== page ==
“The City of Hutchinson’s Wastewater department shall strive to provide safe, affordable, quality service to our customers, protect and preserve the environment, while maintaining or exceeding all Federal and State regulations “
The Hutchinson Wastewater Facility was placed in service in 1988 and is classified as a ‘Class A’ facility.
In 2008 a major expansion was completed to accommodate community growth and industrial expansion. Designed to treat an average 3.67 million gallons per day (MGD) of wastewater, the facility will meet the wastewater treatment needs of the city through the year of 2028. There are 13 lift stations and over 75 miles of gravity sanitary sewer lines throughout Hutchinson. The wastewater treatment facility continually undergoes changes as new technologies and ever more stringent state and federal environmental regulations come into place. The treatment facility has several features, which allow it to meet Hutchinson’s specific needs for variable flows and operational flexibility. Biological and Membrane Bioreactor (MBR) processes are used to remove impurities from the wastewater and achieve a level of treatment well above that which is mandated by the Minnesota Pollution Control Agency (MPCA).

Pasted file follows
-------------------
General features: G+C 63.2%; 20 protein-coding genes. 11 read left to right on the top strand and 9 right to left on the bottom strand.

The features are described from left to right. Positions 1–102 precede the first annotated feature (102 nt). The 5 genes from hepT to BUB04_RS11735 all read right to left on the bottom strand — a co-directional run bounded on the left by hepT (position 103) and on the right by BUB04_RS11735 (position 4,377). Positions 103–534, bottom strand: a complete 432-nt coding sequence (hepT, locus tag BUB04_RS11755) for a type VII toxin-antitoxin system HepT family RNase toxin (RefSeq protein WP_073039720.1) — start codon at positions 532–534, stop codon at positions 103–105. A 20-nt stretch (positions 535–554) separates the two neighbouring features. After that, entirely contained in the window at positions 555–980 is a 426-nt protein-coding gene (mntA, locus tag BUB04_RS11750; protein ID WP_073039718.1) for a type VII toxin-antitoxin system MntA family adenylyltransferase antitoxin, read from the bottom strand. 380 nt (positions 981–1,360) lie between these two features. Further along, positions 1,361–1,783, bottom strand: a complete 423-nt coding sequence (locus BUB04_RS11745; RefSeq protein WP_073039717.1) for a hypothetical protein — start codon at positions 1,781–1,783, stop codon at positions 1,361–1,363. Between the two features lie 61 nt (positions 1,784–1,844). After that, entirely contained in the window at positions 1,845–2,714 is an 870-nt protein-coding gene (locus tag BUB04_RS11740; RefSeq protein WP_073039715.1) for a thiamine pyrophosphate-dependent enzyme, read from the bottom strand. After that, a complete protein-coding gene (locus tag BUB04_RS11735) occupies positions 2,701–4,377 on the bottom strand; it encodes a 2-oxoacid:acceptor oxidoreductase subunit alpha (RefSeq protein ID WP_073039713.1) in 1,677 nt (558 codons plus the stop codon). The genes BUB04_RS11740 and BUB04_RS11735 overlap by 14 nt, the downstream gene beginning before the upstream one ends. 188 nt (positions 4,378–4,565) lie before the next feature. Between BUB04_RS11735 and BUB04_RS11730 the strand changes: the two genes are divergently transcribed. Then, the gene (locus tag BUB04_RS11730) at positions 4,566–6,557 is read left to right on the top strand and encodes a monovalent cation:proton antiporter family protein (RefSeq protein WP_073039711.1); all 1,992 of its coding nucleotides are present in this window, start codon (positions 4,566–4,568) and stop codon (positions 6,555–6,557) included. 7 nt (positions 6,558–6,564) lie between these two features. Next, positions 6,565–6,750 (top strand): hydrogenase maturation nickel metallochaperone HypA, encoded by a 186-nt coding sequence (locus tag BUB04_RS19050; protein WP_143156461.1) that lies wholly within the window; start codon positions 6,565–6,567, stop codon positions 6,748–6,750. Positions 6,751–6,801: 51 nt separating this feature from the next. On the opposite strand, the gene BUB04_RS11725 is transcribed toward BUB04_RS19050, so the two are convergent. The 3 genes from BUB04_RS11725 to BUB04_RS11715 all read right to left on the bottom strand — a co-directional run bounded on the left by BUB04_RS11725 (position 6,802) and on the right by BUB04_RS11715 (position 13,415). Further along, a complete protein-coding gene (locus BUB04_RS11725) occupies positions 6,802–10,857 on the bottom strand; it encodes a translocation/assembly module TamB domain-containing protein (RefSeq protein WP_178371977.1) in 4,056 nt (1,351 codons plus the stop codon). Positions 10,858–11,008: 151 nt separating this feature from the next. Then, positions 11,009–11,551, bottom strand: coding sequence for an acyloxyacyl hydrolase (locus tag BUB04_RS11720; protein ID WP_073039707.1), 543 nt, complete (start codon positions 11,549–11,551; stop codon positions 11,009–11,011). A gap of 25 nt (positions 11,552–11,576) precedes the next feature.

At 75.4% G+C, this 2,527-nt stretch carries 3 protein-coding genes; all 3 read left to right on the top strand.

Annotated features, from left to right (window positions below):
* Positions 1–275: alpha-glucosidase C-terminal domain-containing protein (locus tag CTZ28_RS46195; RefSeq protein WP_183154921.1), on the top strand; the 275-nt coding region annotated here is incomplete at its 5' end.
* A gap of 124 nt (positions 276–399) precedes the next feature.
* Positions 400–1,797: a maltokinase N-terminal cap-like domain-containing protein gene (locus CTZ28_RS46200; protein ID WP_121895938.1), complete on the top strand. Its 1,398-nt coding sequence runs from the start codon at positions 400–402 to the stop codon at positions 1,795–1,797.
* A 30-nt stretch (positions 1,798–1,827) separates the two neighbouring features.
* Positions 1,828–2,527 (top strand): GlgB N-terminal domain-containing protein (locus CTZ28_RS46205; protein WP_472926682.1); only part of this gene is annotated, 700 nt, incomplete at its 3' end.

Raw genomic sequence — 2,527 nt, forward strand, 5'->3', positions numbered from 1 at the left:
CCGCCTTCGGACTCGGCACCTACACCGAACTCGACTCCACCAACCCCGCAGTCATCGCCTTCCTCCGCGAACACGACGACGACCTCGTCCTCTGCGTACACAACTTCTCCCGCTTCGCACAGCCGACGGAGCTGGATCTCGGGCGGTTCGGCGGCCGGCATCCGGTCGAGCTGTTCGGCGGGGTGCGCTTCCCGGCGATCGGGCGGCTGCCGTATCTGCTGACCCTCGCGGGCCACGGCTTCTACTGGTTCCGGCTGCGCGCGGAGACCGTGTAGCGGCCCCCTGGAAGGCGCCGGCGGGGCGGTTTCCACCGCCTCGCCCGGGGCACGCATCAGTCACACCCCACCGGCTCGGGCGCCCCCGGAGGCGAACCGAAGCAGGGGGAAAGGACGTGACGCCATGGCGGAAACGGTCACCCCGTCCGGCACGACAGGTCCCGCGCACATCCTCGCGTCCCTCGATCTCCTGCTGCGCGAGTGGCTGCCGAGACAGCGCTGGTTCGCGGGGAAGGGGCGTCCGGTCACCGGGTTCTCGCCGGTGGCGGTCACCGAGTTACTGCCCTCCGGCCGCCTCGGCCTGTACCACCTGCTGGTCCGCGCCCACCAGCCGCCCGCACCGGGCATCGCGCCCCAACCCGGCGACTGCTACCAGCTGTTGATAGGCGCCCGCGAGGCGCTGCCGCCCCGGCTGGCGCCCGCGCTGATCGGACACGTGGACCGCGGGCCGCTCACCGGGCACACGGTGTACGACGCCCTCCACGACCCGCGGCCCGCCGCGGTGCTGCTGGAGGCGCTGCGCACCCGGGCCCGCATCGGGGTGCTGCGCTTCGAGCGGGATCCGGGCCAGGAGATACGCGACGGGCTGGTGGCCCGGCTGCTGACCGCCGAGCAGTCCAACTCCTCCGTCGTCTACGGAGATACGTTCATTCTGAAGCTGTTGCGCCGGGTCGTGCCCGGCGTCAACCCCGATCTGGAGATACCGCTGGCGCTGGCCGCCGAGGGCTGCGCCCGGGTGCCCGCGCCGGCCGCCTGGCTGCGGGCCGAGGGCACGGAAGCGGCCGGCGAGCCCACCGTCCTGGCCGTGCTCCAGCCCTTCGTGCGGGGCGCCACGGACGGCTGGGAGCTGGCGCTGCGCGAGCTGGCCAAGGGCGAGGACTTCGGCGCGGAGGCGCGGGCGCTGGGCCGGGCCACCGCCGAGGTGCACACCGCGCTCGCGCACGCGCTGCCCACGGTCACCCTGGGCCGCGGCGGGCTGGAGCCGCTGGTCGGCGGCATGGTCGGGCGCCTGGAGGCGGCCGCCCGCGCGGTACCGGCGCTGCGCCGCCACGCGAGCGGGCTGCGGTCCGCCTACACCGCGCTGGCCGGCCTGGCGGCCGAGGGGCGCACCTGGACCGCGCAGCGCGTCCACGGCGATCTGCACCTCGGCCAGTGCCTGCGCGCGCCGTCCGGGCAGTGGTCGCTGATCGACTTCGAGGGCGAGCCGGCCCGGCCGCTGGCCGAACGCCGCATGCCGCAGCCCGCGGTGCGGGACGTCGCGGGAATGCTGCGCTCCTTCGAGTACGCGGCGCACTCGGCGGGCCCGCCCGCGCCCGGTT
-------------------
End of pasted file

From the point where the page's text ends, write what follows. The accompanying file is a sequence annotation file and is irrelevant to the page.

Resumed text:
The Facility has a staff of six people that include: Wastewater Supervisor, Operator, Laboratory Technician, Administrative/Lab Assistant, and two Maintenance personnel.